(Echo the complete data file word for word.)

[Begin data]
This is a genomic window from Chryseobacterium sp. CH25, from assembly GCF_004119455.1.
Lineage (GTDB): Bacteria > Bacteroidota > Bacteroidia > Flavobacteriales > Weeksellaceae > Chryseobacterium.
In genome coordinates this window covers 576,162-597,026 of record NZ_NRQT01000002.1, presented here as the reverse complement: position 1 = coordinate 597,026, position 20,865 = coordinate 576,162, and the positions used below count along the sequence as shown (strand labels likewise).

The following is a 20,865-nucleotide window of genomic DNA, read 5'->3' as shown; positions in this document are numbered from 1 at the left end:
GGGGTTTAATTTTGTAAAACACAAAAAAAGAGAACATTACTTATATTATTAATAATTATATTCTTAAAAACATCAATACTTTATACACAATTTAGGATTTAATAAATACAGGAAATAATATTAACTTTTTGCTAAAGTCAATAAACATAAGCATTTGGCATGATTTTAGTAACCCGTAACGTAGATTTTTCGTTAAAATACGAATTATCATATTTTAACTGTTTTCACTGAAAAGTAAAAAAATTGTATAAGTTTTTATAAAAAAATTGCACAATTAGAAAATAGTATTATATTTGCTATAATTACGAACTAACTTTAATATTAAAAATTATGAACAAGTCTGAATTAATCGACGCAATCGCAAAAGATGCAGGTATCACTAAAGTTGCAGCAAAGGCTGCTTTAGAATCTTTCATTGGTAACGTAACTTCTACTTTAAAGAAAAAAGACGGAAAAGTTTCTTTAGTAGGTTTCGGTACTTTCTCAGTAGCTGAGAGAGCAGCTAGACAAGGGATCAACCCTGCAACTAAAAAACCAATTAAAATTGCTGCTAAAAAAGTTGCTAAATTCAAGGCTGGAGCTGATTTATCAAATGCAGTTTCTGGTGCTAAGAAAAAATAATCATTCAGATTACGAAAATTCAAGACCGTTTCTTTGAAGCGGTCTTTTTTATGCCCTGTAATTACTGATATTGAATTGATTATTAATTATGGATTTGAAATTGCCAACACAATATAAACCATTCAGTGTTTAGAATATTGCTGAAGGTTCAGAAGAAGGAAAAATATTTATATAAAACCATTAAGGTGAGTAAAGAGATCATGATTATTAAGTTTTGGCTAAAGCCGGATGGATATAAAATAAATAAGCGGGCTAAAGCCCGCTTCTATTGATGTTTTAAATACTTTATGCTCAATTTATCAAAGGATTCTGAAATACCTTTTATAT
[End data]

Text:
This is a genomic window from Chryseobacterium sp. CH25, from assembly GCF_004119455.1.
Lineage (GTDB): Bacteria > Bacteroidota > Bacteroidia > Flavobacteriales > Weeksellaceae > Chryseobacterium.
In genome coordinates this window covers 576,162-597,026 of record NZ_NRQT01000002.1, presented here as the reverse complement: position 1 = coordinate 597,026, position 20,865 = coordinate 576,162, and the positions used below count along the sequence as shown (strand labels likewise).

The following is a 20,865-nucleotide window of genomic DNA, read 5'->3' as shown; positions in this document are numbered from 1 at the left end:
GGGGTTTAATTTTGTAAAACACAAAAAAAGAGAACATTACTTATATTATTAATAATTATATTCTTAAAAACATCAATACTTTATACACAATTTAGGATTTAATAAATACAGGAAATAATATTAACTTTTTGCTAAAGTCAATAAACATAAGCATTTGGCATGATTTTAGTAACCCGTAACGTAGATTTTTCGTTAAAATACGAATTATCATATTTTAACTGTTTTCACTGAAAAGTAAAAAAATTGTATAAGTTTTTATAAAAAAATTGCACAATTAGAAAATAGTATTATATTTGCTATAATTACGAACTAACTTTAATATTAAAAATTATGAACAAGTCTGAATTAATCGACGCAATCGCAAAAGATGCAGGTATCACTAAAGTTGCAGCAAAGGCTGCTTTAGAATCTTTCATTGGTAACGTAACTTCTACTTTAAAGAAAAAAGACGGAAAAGTTTCTTTAGTAGGTTTCGGTACTTTCTCAGTAGCTGAGAGAGCAGCTAGACAAGGGATCAACCCTGCAACTAAAAAACCAATTAAAATTGCTGCTAAAAAAGTTGCTAAATTCAAGGCTGGAGCTGATTTATCAAATGCAGTTTCTGGTGCTAAGAAAAAATAATCATTCAGATTACGAAAATTCAAGACCGTTTCTTTGAAGCGGTCTTTTTTATGCCCTGTAATTACTGATATTGAATTGATTATTAATTATGGATTTGAAATTGCCAACACAATATAAACCATTCAGTGTTTAGAATATTGCTGAAGGTTCAGAAGAAGGAAAAATATTTATATAAAACCATTAAGGTGAGTAAAGAGATCATGATTATTAAGTTTTGGCTAAAGCCGGATGGATATAAAATAAATAAGCGGGCTAAAGCCCGCTTCTATTGATGTTTTAAATACTTTATGCTCAATTTATCAAAGGATTCTGAAATACCTTTTATAT